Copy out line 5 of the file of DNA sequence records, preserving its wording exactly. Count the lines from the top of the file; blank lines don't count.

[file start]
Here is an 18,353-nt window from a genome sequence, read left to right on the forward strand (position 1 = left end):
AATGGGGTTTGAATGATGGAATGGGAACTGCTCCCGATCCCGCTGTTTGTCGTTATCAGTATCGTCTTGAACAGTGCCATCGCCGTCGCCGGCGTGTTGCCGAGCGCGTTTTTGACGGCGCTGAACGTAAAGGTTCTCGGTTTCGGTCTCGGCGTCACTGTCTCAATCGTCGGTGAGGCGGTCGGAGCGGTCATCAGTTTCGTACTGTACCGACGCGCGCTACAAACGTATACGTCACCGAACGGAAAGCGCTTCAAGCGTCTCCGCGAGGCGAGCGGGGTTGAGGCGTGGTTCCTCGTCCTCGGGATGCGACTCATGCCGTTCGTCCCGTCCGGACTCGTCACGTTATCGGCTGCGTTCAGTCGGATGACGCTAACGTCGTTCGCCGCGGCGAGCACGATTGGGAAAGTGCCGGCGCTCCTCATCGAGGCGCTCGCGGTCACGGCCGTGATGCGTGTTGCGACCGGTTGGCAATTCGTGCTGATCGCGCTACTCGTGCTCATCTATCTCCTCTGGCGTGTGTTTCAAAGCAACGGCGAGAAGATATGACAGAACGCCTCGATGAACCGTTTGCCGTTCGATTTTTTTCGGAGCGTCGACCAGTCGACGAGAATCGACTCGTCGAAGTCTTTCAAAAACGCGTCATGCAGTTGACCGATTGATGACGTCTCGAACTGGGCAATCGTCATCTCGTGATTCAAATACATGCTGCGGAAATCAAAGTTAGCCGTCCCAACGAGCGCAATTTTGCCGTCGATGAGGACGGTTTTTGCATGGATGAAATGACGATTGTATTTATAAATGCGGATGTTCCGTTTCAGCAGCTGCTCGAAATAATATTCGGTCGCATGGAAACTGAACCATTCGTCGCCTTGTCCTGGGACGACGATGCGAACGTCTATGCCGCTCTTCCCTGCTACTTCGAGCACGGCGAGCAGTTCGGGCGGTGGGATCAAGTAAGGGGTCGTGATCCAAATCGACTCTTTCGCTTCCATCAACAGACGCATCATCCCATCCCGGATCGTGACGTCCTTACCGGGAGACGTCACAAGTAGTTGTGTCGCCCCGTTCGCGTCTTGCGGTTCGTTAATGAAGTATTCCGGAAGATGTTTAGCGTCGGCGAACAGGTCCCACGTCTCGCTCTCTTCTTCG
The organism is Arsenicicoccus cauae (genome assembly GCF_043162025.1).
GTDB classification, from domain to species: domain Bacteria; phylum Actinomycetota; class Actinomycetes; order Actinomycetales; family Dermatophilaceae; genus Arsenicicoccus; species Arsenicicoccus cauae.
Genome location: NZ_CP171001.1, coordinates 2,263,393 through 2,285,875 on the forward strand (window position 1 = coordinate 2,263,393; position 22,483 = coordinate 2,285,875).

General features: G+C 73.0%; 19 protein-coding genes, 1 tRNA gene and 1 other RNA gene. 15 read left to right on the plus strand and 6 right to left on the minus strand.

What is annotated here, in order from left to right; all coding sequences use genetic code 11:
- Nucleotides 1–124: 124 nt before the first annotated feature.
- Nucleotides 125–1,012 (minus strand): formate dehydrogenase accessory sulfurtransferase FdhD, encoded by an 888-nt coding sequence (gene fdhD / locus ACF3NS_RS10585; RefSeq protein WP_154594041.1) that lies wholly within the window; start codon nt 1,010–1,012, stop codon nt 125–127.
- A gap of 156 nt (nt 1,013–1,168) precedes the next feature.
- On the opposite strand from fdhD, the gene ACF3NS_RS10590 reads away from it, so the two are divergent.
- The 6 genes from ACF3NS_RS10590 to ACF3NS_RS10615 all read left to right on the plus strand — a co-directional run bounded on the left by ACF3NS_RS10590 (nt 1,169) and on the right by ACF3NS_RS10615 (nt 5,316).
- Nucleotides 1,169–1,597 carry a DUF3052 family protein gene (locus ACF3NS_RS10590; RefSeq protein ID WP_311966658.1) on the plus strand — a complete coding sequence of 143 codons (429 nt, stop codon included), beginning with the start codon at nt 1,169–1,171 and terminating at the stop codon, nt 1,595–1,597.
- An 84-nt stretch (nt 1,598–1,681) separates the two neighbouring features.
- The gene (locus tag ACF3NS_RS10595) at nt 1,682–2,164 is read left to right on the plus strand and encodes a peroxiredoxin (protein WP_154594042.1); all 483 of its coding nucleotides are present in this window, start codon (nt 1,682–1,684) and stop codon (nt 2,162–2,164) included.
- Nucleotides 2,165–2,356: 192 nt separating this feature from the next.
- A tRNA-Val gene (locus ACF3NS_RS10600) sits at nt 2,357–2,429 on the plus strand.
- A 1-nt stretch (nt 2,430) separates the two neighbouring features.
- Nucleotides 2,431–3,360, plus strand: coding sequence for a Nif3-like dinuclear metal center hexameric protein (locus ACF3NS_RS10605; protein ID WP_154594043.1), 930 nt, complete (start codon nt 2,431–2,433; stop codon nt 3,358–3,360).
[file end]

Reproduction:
Genome location: NZ_CP171001.1, coordinates 2,263,393 through 2,285,875 on the forward strand (window position 1 = coordinate 2,263,393; position 22,483 = coordinate 2,285,875).